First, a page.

Many Chinese farmers continue to skirt the ban on chemical additives in food for pigs, increasing the risk of disease and illness in humans, according to a report from the nation's top legislature.
Weak links in the government's management of farming and safety standards have led to an increasing number of cases of people becoming sick from contaminated pork, according to the report released Tuesday from the National People's Congress Agriculture and Rural Affairs Committee.
In February, more than 80 people in Guangdong province experienced stomachaches and diarrhea after consuming pig organs contaminated with an illegal feed additive called Clenbuterol.
One of the largest food poisoning cases involving Clenbuterol occurred in Shanghai in 2006 when 336 people were hospitalized after eating pig meat and organs contaminated with the additive.
"There is still illegal use of Clenbuterol and other banned chemicals," said Wang Yunlong, chairman of the NPC's Agriculture and Rural Affairs Committee.
The Ministry of Agriculture has launched a year-long crackdown on the supervision of the production, marketing and abuse of additives, but the NPC's report puts added pressure on the campaign to wipe out the practice.
This year, the ministry has exposed 8,677 cases of additive abuse, halted 124 enterprises without operating permits and cancelled 87 licensed enterprises in China, one of the leading consumers of pork in the world.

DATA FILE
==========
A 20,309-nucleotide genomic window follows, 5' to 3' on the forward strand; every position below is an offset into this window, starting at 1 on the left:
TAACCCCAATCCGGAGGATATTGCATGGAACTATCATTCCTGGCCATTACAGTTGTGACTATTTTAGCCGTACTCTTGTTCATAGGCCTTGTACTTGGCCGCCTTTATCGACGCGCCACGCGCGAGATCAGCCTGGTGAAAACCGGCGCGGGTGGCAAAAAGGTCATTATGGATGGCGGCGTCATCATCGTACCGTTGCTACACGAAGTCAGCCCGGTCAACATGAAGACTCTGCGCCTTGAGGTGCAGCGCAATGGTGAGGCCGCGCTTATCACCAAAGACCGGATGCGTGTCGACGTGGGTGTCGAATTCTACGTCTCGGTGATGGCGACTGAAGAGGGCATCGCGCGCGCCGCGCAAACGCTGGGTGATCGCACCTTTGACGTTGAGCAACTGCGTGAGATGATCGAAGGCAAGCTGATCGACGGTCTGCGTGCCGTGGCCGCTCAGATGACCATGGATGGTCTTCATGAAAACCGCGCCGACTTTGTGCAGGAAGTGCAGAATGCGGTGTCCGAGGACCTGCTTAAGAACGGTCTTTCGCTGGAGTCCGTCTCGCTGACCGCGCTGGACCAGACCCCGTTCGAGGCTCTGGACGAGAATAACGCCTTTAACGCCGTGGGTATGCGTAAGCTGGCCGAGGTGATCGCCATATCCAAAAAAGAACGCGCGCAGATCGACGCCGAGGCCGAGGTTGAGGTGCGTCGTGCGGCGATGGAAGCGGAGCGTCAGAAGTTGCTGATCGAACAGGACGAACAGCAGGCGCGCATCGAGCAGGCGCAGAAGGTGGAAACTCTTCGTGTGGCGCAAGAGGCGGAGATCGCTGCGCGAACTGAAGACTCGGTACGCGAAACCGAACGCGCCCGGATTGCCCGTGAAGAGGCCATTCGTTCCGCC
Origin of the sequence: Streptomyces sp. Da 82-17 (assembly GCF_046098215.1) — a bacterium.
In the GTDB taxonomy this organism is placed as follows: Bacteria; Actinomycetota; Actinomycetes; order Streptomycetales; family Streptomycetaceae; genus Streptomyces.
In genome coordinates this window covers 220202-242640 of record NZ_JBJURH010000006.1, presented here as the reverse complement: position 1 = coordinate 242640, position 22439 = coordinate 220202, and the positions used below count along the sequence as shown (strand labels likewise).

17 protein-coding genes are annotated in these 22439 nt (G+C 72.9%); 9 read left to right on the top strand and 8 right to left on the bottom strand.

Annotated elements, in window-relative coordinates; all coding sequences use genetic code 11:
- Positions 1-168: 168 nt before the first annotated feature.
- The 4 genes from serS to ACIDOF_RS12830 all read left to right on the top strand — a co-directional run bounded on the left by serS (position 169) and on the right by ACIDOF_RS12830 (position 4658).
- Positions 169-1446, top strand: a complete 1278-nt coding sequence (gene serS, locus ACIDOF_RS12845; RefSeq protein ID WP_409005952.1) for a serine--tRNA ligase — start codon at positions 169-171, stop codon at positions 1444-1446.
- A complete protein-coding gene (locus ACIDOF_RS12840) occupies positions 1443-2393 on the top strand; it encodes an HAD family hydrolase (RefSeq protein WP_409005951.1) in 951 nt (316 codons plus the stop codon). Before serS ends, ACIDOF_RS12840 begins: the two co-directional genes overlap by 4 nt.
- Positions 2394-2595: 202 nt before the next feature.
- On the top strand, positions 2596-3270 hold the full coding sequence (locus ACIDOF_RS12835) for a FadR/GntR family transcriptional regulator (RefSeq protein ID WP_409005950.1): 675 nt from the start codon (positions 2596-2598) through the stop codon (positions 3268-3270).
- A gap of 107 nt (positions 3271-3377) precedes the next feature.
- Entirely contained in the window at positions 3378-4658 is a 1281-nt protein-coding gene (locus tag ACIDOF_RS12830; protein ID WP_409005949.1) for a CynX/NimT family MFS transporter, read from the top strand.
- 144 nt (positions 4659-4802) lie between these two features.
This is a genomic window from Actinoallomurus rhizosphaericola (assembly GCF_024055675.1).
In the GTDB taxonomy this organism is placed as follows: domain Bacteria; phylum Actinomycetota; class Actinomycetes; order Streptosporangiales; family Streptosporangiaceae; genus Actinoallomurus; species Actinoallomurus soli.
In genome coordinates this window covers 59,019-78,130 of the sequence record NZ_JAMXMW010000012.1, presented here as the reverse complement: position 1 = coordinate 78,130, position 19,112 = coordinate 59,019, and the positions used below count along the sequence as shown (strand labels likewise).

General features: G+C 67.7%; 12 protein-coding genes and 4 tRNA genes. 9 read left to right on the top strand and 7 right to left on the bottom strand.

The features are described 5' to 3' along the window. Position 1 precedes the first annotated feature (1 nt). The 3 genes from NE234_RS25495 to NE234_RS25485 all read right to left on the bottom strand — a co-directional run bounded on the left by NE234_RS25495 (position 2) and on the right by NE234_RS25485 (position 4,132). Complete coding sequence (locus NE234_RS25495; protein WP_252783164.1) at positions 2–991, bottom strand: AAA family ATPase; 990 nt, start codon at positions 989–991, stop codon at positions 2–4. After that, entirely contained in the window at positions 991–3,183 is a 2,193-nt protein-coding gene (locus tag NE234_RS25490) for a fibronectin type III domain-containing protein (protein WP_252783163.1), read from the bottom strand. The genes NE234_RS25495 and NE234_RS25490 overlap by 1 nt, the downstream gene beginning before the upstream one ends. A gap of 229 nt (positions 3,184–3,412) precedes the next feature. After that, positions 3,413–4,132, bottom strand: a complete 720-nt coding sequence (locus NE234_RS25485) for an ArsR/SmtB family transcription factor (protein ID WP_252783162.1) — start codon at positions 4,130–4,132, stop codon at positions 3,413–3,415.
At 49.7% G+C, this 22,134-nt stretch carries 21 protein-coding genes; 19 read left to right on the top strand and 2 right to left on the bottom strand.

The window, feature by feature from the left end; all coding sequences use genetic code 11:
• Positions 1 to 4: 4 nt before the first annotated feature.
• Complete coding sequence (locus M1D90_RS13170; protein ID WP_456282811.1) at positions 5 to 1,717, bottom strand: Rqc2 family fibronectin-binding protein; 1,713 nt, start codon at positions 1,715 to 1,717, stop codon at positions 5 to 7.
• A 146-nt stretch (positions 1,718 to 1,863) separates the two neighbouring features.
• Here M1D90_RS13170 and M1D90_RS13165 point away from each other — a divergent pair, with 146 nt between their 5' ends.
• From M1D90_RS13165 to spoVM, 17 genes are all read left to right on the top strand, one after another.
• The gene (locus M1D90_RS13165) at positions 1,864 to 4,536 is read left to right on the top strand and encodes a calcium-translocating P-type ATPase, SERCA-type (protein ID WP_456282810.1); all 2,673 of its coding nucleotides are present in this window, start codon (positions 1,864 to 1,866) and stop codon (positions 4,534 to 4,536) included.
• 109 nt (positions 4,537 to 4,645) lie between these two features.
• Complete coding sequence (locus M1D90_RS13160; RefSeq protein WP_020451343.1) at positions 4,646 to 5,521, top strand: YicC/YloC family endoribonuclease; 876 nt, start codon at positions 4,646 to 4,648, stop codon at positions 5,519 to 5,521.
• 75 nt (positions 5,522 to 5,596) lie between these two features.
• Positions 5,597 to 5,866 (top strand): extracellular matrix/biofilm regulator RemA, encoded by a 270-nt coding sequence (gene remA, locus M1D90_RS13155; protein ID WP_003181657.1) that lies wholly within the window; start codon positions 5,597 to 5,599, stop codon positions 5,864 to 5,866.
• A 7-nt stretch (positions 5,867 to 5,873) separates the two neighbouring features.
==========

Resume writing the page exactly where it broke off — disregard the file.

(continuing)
According to statistics in 2007 from the China Meat Association, pork accounts for about 65 percent of the meat consumed in China. Per capita consumption has doubled in 16 years, starting from 1990.
Clenbuterol, dubbed "shouroujing," is added to the pig feed to keep the animals lean. Leaner pork brings a higher price, especially as the market for pork in China has dropped precipitously.
According to statistics from the Ministry of Agriculture, the price of pork in July was down 28.3 percent since last July to 14.8 yuan per kilogram.
The additive is harmful to humans and can be fatal since it often accumulates in organs such as the liver and lungs.
The ministry yesterday declined to provide the latest statistics on how many cases of banned drugs or additives in pig farming have been exposed so far this year.
Li Lite, professor at the China Agricultural University, said money is at the root of the problem.
"In some places, the price of pork is lower than that of vegetables. To keep up with the cost, farmers seek any means, even illegal means," Li said.
Also, when the farmers' usage of the additive came to light in the past few years, "they were not held responsible," he said.
The use of banned chemicals is a crime, but the practice comes from "a lack of protection for the farmers' interests," he said.
The farmers may be buying the additives from fertilizer and feed providers, experts said.